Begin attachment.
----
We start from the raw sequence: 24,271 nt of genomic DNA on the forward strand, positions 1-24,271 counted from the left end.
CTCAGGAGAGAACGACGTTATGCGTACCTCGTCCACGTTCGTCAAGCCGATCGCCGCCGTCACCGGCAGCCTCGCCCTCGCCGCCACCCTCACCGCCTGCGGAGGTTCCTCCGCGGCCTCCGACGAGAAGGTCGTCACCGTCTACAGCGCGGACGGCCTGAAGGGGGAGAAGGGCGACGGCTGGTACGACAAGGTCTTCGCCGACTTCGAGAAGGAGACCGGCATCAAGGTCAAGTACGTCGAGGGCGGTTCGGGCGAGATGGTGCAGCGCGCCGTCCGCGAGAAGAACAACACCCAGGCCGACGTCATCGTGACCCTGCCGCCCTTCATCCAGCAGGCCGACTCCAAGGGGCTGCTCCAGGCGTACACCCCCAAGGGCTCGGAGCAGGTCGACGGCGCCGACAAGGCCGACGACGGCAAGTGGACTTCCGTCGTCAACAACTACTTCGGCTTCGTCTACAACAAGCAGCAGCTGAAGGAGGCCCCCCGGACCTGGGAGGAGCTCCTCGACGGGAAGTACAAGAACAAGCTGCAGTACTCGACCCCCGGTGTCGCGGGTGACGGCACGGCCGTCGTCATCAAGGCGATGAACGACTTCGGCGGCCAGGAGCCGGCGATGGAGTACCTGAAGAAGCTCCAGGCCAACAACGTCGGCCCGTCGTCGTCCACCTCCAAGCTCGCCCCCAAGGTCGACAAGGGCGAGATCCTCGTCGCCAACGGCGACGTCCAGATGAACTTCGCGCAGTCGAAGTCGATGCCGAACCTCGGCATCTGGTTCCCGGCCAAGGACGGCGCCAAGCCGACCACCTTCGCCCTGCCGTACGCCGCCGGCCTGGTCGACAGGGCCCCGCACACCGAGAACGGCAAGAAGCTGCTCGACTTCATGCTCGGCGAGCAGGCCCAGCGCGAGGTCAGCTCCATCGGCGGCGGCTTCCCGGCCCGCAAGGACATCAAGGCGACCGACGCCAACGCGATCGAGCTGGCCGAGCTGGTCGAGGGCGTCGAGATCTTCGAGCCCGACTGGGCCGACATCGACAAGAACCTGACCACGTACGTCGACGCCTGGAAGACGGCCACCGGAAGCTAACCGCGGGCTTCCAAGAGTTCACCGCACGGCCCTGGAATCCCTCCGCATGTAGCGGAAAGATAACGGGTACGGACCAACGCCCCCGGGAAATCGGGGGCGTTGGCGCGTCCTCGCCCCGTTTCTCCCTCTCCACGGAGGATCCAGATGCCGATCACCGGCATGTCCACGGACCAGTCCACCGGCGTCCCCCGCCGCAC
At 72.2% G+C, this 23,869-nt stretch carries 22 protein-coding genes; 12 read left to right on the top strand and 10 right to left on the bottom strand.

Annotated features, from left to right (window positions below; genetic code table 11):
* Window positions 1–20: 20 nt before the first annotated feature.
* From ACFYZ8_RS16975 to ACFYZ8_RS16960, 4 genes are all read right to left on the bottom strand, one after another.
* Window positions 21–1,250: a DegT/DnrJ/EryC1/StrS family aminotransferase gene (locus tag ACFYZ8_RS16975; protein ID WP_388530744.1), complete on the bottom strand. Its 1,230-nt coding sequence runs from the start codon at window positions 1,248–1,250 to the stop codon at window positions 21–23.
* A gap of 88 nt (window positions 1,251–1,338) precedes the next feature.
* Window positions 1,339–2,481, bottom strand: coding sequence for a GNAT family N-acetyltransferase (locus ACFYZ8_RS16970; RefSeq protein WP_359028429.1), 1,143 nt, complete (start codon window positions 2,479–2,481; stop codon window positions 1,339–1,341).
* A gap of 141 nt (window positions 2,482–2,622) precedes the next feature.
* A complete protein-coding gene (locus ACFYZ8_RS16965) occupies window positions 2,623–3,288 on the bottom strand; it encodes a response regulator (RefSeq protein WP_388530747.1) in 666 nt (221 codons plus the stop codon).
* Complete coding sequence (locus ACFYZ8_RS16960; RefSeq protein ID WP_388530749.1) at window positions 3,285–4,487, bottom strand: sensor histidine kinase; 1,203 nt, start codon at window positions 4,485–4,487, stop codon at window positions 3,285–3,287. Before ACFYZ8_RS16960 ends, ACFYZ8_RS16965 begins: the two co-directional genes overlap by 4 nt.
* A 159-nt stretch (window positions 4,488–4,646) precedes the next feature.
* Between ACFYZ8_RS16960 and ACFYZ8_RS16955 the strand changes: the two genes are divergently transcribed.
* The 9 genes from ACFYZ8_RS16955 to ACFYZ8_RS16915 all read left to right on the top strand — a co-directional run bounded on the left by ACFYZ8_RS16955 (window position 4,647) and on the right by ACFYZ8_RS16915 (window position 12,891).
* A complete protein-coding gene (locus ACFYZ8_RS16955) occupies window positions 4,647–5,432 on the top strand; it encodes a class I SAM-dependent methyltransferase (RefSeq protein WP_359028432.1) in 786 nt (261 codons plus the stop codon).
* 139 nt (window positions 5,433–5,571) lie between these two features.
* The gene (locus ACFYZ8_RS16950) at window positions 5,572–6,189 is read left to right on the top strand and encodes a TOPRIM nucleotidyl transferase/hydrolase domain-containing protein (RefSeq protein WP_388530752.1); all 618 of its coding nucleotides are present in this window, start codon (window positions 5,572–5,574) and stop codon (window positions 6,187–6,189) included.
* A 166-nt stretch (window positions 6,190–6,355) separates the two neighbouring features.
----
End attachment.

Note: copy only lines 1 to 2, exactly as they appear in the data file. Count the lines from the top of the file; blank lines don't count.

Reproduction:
We start from the raw sequence: 24,271 nt of genomic DNA on the forward strand, positions 1-24,271 counted from the left end.
CTCAGGAGAGAACGACGTTATGCGTACCTCGTCCACGTTCGTCAAGCCGATCGCCGCCGTCACCGGCAGCCTCGCCCTCGCCGCCACCCTCACCGCCTGCGGAGGTTCCTCCGCGGCCTCCGACGAGAAGGTCGTCACCGTCTACAGCGCGGACGGCCTGAAGGGGGAGAAGGGCGACGGCTGGTACGACAAGGTCTTCGCCGACTTCGAGAAGGAGACCGGCATCAAGGTCAAGTACGTCGAGGGCGGTTCGGGCGAGATGGTGCAGCGCGCCGTCCGCGAGAAGAACAACACCCAGGCCGACGTCATCGTGACCCTGCCGCCCTTCATCCAGCAGGCCGACTCCAAGGGGCTGCTCCAGGCGTACACCCCCAAGGGCTCGGAGCAGGTCGACGGCGCCGACAAGGCCGACGACGGCAAGTGGACTTCCGTCGTCAACAACTACTTCGGCTTCGTCTACAACAAGCAGCAGCTGAAGGAGGCCCCCCGGACCTGGGAGGAGCTCCTCGACGGGAAGTACAAGAACAAGCTGCAGTACTCGACCCCCGGTGTCGCGGGTGACGGCACGGCCGTCGTCATCAAGGCGATGAACGACTTCGGCGGCCAGGAGCCGGCGATGGAGTACCTGAAGAAGCTCCAGGCCAACAACGTCGGCCCGTCGTCGTCCACCTCCAAGCTCGCCCCCAAGGTCGACAAGGGCGAGATCCTCGTCGCCAACGGCGACGTCCAGATGAACTTCGCGCAGTCGAAGTCGATGCCGAACCTCGGCATCTGGTTCCCGGCCAAGGACGGCGCCAAGCCGACCACCTTCGCCCTGCCGTACGCCGCCGGCCTGGTCGACAGGGCCCCGCACACCGAGAACGGCAAGAAGCTGCTCGACTTCATGCTCGGCGAGCAGGCCCAGCGCGAGGTCAGCTCCATCGGCGGCGGCTTCCCGGCCCGCAAGGACATCAAGGCGACCGACGCCAACGCGATCGAGCTGGCCGAGCTGGTCGAGGGCGTCGAGATCTTCGAGCCCGACTGGGCCGACATCGACAAGAACCTGACCACGTACGTCGACGCCTGGAAGACGGCCACCGGAAGCTAACCGCGGGCTTCCAAGAGTTCACCGCACGGCCCTGGAATCCCTCCGCATGTAGCGGAAAGATAACGGGTACGGACCAACGCCCCCGGGAAATCGGGGGCGTTGGCGCGTCCTCGCCCCGTTTCTCCCTCTCCACGGAGGATCCAGATGCCGATCACCGGCATGTCCACGGACCAGTCCACCGGCGTCCCCCGCCGCAC